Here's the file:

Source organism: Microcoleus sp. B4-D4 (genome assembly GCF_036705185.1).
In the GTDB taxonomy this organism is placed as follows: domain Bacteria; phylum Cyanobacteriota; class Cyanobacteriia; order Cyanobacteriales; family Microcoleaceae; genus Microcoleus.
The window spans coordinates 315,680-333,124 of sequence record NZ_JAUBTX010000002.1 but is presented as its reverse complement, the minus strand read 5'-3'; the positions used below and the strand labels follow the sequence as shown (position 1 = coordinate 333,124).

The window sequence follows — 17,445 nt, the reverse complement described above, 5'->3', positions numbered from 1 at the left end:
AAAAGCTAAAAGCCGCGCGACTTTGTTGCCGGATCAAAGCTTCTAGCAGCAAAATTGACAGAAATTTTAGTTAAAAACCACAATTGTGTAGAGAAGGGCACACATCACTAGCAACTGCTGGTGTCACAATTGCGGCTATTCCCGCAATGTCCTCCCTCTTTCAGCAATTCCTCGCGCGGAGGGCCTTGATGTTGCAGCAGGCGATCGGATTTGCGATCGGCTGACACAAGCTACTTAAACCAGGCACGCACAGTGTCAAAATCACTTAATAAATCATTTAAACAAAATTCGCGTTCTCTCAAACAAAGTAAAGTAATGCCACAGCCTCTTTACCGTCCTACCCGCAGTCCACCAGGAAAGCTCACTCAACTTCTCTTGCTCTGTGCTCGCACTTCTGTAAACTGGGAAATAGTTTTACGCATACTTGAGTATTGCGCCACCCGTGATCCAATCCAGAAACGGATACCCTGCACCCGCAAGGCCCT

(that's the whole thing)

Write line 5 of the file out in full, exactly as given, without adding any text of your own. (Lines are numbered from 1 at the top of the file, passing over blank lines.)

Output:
AAAAGCTAAAAGCCGCGCGACTTTGTTGCCGGATCAAAGCTTCTAGCAGCAAAATTGACAGAAATTTTAGTTAAAAACCACAATTGTGTAGAGAAGGGCACACATCACTAGCAACTGCTGGTGTCACAATTGCGGCTATTCCCGCAATGTCCTCCCTCTTTCAGCAATTCCTCGCGCGGAGGGCCTTGATGTTGCAGCAGGCGATCGGATTTGCGATCGGCTGACACAAGCTACTTAAACCAGGCACGCACAGTGTCAAAATCACTTAATAAATCATTTAAACAAAATTCGCGTTCTCTCAAACAAAGTAAAGTAATGCCACAGCCTCTTTACCGTCCTACCCGCAGTCCACCAGGAAAGCTCACTCAACTTCTCTTGCTCTGTGCTCGCACTTCTGTAAACTGGGAAATAGTTTTACGCATACTTGAGTATTGCGCCACCCGTGATCCAATCCAGAAACGGATACCCTGCACCCGCAAGGCCCT